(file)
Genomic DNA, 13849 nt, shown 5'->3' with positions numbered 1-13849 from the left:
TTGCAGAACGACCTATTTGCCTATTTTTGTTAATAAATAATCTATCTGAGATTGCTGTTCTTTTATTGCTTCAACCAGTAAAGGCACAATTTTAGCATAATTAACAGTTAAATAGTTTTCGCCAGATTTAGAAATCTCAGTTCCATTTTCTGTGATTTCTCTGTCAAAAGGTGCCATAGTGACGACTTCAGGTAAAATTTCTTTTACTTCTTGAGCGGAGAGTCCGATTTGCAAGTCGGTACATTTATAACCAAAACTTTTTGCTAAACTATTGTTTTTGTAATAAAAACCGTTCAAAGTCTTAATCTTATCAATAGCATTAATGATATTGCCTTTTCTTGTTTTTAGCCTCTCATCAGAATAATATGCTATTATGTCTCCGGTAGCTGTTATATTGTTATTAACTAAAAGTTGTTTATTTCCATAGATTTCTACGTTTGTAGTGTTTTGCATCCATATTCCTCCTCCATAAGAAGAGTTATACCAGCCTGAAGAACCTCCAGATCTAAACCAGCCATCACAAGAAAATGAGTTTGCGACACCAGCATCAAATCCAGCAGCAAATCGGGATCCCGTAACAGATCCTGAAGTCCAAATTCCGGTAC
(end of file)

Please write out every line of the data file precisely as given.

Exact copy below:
Genomic DNA, 13849 nt, shown 5'->3' with positions numbered 1-13849 from the left:
TTGCAGAACGACCTATTTGCCTATTTTTGTTAATAAATAATCTATCTGAGATTGCTGTTCTTTTATTGCTTCAACCAGTAAAGGCACAATTTTAGCATAATTAACAGTTAAATAGTTTTCGCCAGATTTAGAAATCTCAGTTCCATTTTCTGTGATTTCTCTGTCAAAAGGTGCCATAGTGACGACTTCAGGTAAAATTTCTTTTACTTCTTGAGCGGAGAGTCCGATTTGCAAGTCGGTACATTTATAACCAAAACTTTTTGCTAAACTATTGTTTTTGTAATAAAAACCGTTCAAAGTCTTAATCTTATCAATAGCATTAATGATATTGCCTTTTCTTGTTTTTAGCCTCTCATCAGAATAATATGCTATTATGTCTCCGGTAGCTGTTATATTGTTATTAACTAAAAGTTGTTTATTTCCATAGATTTCTACGTTTGTAGTGTTTTGCATCCATATTCCTCCTCCATAAGAAGAGTTATACCAGCCTGAAGAACCTCCAGATCTAAACCAGCCATCACAAGAAAATGAGTTTGCGACACCAGCATCAAATCCAGCAGCAAATCGGGATCCCGTAACAGATCCTGAAGTCCAAATTCCGGTAC